‘Yoshino’ Japanese cryptomeria
Photo by Karen Russ, ©HGIC, Clemson Extension

A yaupon holly cultivar (Ilex vomitoria ‘Roundleaf’). John Ruter, University of Georgia, Bugwood.org Creative commons license.

Thuja plicata: Giant Arborvitae. Credit: Ed Gilman, UF/IFAS

Podocarpus macrophyllus or Japanese Yew. Credit: UF/IFAS

These plants are some of the selections homeowners may choose to start their natural walls. Given time, these shrubs will develop into a dense screen for the interruption of unwanted light or noise. To learn more about the aforementioned plant material, contact your local UF / IFAS extension agent.

New Tree Identification Trail to Provide Knowledge in the Shade

New Tree Identification Trail to Provide Knowledge in the Shade

Historic live oaks provide shade and wildlife habitat at the Escambia Extension walking trail. Photo credit: Carrie Stevenson, UF / IFAS Extension

A recent study of 3-5 year olds found that the average pre-reading American child could identify hundreds of marketing brand logos (McDonald’s, Disney, even Toyota). Most researchers would be mightily challenged to find even a middle school student who can identify more than a couple of trees growing in their own backyard. The fields and forests many of us grew up in are steadily converting to look-alike suburban areas, so this lack of local natural knowledge is commonplace. As the quote by Senegalese forester Baba Dioum goes, “In the end, we will conserve only what we love; we will love only what we understand and we will understand only what we are taught.” If kids and adults do not appreciate and understand the natural world around them, we are unlikely to preserve these priceless wonders.

To do our part towards this aim of educating others, we at Escambia Extension received a grant from International Paper to plant 30 trees around our office’s walking track. Every tree has a clearly marked identification tag listing its common and botanical name.

A newly planted sassafras tree on the Extension walking trail. Photo credit: Carrie Stevenson, UF / IFAS Extension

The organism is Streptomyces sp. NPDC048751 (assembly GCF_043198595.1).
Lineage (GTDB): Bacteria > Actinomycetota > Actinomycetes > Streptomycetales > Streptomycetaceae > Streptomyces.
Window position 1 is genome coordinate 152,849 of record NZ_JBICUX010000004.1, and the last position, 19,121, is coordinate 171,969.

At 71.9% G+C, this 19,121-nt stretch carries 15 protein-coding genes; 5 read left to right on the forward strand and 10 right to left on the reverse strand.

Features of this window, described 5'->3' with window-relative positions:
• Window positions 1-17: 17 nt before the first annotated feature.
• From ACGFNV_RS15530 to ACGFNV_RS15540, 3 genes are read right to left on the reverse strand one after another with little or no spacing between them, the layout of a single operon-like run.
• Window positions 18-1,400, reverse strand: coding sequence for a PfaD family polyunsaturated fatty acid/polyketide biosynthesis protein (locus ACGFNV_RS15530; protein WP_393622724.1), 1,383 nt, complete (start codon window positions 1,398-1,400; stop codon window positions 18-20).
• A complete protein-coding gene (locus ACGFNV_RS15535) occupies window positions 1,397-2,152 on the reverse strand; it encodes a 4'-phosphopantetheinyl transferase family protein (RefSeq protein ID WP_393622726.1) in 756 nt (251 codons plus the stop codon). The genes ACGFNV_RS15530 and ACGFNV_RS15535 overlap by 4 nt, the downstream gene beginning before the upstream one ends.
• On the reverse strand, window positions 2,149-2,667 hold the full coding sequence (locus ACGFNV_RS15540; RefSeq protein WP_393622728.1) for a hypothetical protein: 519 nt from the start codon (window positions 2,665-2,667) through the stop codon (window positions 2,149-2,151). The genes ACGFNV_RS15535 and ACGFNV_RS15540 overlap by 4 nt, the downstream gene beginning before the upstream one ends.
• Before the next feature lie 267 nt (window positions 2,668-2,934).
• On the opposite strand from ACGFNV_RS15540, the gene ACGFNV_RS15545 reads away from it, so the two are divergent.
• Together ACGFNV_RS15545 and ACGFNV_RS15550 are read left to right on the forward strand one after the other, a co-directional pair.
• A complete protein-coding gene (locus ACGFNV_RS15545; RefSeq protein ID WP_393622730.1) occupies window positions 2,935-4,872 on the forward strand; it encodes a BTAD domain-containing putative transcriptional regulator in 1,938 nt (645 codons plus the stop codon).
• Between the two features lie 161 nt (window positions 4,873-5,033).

Initially we just planned to add more shade trees to the sunny side of the track, but after a discussion with local foresters, we realized this effort could be an ideal teaching tool. The local middle and high school Future Farmers of America (FFA) chapters participate in a tree identification contest, and are tasked with knowing 50 native tree species. While 10 of them were tropical species that do not perform well in north Florida, we have the other 40 planted here on the property. Students and any interested citizen interested in learning these native species can walk along our track, getting exercise and taking in the natural world around them.

A spring walking event will kick off the official opening of the tree identification trail, so join us April 26 to learn more about healthy living and the value of trees. Or, join us for an Extension Open House on April 27 to explore the demonstration gardens, purchase vegetable plants, or learn more about Extension’s wide array of community services.

 

April is Safe Digging Month

April is Safe Digging Month

Call 811 before you dig. No one wants a weekend project to be the cause of Internet, phone and cable outages. Worse yet, what if someone gets hurt from contact with natural gas or electrical lines? That’s why it is so important to have buried utilities in the yard located and marked before digging. Sunshine 811 coordinates each individual company to clearly mark where the service lines are located. Homeowners are required by law to contact 811 three days before any soil removal is done. The service is free.

Have information prepared before making the request. Describe the work to be performed (e.g. fence install, landscaping, irrigation install), including the type of equipment that will be used. Specify the exact location on the property and how long the work will continue. Finally, provide all the contact information (e.g. name, phone number, e-mail), should there be any additional questions.

Call 811 or request a single address ticket online. Receive a ticket number and wait two full business days, not counting weekends or holidays. Then contact 811 again. Make sure that all the utilities have responded in the Positive Response System (PRS). Sometimes that may mean that the company doesn’t have anything to make in the area.

If there are utility lines running through the yard, they will be marked with specifically colored paints or flags. Red is used for electrical lines, orange indicates communication lines, yellow means gas, blue is used for potable water, purple is reclaimed water, and green indicates sewer lines. White lines may be used to outline digging areas and pink are temporary survey marks. This is the APWA Uniform Color Code.

Every effort is made to locate the lines as accurately as possible. But, the safest thing to do is hand dig to expose the utility line before using any mechanized equipment. Lines can vary up to 24” from the marked line and depths can be less than 5”. Remember there may be access lines running through the property even if that service isn’t utilized at that address.

Keep safe this spring. Call 811 before digging.